By Peter Edgar

Last Friday, the Multicultural Student Council hosted the Taken By Surprise step dance team as part of its Black History Month lineup of events. This is the second year they have performed at Florida Southern College, and on Friday there were people from the community attending as well as students and faculty from FSC.

The young women of Taken By Surprise, or TBS, as it is also known, performed three routines: one teaser and two full sets. While we cannot reveal all of the details due to the secrecy behind the routines, the last set was an all-new arrangement; it was the girls’ first time performing it in front of an audience.

Between the routines, while some of the team changed costumes, there was a solo act, performed by one of the members of TBS, Ms. Santira Borders. It was her first time performing in front of an audience.

Each routine is founded on the principle of rhythm and synchronization with a backing track, and the TBS team was flawless. In the first few motions of the teaser, all the young women performing stomped, and the floor shook with power.

TBS was founded less than a decade ago but has won 3 national championships in step, a form of dancing that makes use of rhythm and judges for originality, synchronization and energy. They perform in the Florida area and raise money to attend their competitions across America.

Corey Tumer, founder of TBS, played basketball for Florida Southern, graduated and is a member of Kappa Alpha Psi, a historically African-American fraternity. He now teaches middle school and was inspired at a young age to give back to the community.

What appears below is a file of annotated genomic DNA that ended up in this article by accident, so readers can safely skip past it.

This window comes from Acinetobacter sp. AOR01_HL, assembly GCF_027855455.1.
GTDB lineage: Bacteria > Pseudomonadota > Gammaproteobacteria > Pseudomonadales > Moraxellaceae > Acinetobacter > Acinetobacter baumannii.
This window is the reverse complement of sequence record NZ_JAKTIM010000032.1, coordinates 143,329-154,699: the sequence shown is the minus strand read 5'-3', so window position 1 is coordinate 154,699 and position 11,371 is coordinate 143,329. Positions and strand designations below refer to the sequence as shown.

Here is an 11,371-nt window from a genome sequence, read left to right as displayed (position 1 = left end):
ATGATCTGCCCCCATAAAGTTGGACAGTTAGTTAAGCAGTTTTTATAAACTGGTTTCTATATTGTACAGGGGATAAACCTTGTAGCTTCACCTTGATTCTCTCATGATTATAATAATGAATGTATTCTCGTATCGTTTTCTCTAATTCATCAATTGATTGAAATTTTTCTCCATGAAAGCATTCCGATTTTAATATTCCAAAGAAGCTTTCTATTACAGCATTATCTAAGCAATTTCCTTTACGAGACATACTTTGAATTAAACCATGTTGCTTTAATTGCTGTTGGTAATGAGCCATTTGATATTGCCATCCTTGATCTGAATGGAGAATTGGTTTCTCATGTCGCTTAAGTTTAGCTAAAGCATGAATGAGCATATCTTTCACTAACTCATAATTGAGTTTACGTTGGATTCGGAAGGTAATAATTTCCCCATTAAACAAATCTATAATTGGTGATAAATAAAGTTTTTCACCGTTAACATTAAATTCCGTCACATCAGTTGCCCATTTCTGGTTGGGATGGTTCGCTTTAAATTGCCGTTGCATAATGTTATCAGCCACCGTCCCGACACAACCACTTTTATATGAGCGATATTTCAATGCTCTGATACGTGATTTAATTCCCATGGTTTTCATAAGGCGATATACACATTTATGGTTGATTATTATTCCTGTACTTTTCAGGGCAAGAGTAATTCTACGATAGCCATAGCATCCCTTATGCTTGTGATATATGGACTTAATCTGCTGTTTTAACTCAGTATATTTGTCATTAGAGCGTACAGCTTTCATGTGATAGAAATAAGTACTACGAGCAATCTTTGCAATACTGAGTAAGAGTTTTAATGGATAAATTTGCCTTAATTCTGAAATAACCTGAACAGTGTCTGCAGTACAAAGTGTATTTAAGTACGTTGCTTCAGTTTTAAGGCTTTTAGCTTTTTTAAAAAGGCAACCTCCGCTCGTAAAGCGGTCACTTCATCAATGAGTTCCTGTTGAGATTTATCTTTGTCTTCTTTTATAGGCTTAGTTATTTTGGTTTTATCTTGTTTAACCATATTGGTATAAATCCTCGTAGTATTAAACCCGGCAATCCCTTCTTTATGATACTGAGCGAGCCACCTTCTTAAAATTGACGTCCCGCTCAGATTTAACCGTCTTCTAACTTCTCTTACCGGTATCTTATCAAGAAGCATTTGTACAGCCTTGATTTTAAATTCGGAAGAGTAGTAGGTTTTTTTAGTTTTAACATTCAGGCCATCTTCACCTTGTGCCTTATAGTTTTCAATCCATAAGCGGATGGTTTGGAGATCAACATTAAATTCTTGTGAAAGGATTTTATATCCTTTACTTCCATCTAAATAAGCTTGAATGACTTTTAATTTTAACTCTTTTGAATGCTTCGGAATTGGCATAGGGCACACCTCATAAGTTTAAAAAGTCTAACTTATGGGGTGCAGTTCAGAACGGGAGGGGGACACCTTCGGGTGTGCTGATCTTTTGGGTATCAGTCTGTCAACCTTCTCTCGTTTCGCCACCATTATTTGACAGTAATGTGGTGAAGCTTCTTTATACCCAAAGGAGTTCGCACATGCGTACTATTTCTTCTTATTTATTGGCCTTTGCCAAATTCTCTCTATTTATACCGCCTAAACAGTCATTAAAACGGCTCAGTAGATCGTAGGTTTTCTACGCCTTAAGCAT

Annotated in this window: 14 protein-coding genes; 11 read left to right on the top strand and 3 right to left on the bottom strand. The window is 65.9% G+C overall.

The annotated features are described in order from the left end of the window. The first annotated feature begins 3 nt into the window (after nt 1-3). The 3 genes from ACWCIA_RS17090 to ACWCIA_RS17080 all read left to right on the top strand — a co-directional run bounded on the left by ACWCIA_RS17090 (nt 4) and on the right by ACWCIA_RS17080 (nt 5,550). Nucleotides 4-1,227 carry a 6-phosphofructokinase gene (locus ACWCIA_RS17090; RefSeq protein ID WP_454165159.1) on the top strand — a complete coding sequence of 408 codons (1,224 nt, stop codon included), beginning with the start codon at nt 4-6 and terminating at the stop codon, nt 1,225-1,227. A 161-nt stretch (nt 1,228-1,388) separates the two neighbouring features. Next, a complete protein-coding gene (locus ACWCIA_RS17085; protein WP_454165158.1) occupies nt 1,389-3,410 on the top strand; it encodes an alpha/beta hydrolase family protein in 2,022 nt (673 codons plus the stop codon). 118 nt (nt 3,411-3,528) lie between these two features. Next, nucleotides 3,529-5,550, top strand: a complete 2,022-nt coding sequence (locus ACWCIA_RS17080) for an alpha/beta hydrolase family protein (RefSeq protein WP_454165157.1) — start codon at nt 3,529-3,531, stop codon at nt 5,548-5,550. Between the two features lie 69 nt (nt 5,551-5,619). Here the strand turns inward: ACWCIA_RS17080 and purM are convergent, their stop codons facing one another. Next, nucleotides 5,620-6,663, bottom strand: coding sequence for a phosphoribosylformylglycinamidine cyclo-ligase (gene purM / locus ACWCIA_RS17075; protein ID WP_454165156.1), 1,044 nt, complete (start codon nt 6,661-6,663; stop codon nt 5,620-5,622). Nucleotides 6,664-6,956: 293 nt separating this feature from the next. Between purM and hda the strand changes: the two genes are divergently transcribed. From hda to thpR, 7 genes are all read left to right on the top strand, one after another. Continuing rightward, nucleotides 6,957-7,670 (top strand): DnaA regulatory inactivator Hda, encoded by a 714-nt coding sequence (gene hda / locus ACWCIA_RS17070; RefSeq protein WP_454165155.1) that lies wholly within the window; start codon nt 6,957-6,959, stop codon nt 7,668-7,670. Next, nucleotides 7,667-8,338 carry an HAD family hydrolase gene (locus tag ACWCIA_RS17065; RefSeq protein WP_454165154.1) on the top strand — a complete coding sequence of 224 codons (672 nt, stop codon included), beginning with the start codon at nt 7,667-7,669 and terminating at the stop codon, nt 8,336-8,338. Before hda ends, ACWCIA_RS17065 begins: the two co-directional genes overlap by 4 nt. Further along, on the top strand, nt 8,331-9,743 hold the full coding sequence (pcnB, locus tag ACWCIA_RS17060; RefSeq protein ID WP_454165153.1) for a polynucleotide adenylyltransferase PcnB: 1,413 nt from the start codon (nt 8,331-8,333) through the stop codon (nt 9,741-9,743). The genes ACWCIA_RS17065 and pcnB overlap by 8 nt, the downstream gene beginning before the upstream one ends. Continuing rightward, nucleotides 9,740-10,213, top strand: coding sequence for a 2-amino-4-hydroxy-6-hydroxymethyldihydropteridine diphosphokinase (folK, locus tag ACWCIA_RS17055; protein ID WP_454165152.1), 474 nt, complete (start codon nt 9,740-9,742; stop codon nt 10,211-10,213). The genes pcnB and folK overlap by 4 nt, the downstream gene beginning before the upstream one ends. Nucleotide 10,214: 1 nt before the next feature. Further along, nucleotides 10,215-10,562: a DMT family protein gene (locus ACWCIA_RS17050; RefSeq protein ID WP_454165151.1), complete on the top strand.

Tumer said that he saw early on that the young men in his community had sports and mentors to “keep them off the streets,” and that he wanted to provide an outlet for young women to have those same opportunities for expression and mentorship. The mentor program is designed to help the girls “do what they can to achieve their goals” in terms of leadership and the path to college.

DK, one of the girls on the team, said that if it weren’t for the mentor program she wouldn’t have tried out for Taken By Surprise. TBS’s practice schedule is intense, ranging from two to five days a week. They begin with lunges and laps and progress to full routine practice. Besides physical training, the girls are also held to a strong moral code. Their social media and discipline records are monitored to ensure they represent the team well and as leaders.

The team is made up of girls from a number of schools in the Central Florida area. According to Stephanie, a mother of Sha’Nya, another young woman who performs on the team, there were many girls who tried out, but only 30 made the final cut. She said that her daughter “likes step a lot.” Peanut, a girl who goes to school with one of the TBS performers at Kathleen High School, said that those on the team “have known each other for years” and “are like family.”

In a short talk between routines, Tumer announced the potential creation of a step-camp for 4-8 grade students to attend and cultivate the roots of talent. Turner stated that registration will open in March, if the proposal is approved by the Polk County School Board.

The Simmons Center is offering more events this month, and many of them are worth Passport Credits for Faith and Diversity. Check MocSync or the previous issue of the Southern for more information!


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